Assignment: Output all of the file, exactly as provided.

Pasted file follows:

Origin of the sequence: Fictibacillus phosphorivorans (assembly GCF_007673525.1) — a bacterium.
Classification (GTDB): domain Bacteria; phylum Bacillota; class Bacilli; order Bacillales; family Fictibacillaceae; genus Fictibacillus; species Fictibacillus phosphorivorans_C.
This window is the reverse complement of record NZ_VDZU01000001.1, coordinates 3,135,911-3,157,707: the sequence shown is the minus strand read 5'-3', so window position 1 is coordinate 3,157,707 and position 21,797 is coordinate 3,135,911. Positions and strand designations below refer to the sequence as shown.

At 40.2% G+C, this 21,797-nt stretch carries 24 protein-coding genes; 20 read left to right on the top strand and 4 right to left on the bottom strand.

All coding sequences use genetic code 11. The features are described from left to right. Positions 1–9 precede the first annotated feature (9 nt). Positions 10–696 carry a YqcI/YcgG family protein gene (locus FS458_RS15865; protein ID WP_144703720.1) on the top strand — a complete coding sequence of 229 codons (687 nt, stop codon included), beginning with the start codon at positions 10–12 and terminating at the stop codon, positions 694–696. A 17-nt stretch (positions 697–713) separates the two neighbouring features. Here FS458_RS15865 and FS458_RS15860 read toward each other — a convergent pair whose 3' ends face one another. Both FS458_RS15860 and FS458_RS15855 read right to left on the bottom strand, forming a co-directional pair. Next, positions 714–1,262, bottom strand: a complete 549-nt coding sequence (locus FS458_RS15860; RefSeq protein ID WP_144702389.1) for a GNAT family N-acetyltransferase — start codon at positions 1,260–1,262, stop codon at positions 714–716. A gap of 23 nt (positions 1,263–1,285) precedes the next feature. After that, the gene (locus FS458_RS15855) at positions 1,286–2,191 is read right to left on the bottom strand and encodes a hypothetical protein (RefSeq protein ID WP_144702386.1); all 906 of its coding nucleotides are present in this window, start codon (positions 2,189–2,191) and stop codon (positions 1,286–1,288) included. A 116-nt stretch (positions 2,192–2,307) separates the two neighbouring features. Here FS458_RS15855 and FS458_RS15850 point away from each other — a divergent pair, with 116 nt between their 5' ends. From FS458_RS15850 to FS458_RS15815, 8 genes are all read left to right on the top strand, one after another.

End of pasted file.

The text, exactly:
Origin of the sequence: Fictibacillus phosphorivorans (assembly GCF_007673525.1) — a bacterium.
Classification (GTDB): domain Bacteria; phylum Bacillota; class Bacilli; order Bacillales; family Fictibacillaceae; genus Fictibacillus; species Fictibacillus phosphorivorans_C.
This window is the reverse complement of record NZ_VDZU01000001.1, coordinates 3,135,911-3,157,707: the sequence shown is the minus strand read 5'-3', so window position 1 is coordinate 3,157,707 and position 21,797 is coordinate 3,135,911. Positions and strand designations below refer to the sequence as shown.

At 40.2% G+C, this 21,797-nt stretch carries 24 protein-coding genes; 20 read left to right on the top strand and 4 right to left on the bottom strand.

All coding sequences use genetic code 11. The features are described from left to right. Positions 1–9 precede the first annotated feature (9 nt). Positions 10–696 carry a YqcI/YcgG family protein gene (locus FS458_RS15865; protein ID WP_144703720.1) on the top strand — a complete coding sequence of 229 codons (687 nt, stop codon included), beginning with the start codon at positions 10–12 and terminating at the stop codon, positions 694–696. A 17-nt stretch (positions 697–713) separates the two neighbouring features. Here FS458_RS15865 and FS458_RS15860 read toward each other — a convergent pair whose 3' ends face one another. Both FS458_RS15860 and FS458_RS15855 read right to left on the bottom strand, forming a co-directional pair. Next, positions 714–1,262, bottom strand: a complete 549-nt coding sequence (locus FS458_RS15860; RefSeq protein ID WP_144702389.1) for a GNAT family N-acetyltransferase — start codon at positions 1,260–1,262, stop codon at positions 714–716. A gap of 23 nt (positions 1,263–1,285) precedes the next feature. After that, the gene (locus FS458_RS15855) at positions 1,286–2,191 is read right to left on the bottom strand and encodes a hypothetical protein (RefSeq protein ID WP_144702386.1); all 906 of its coding nucleotides are present in this window, start codon (positions 2,189–2,191) and stop codon (positions 1,286–1,288) included. A 116-nt stretch (positions 2,192–2,307) separates the two neighbouring features. Here FS458_RS15855 and FS458_RS15850 point away from each other — a divergent pair, with 116 nt between their 5' ends. From FS458_RS15850 to FS458_RS15815, 8 genes are all read left to right on the top strand, one after another.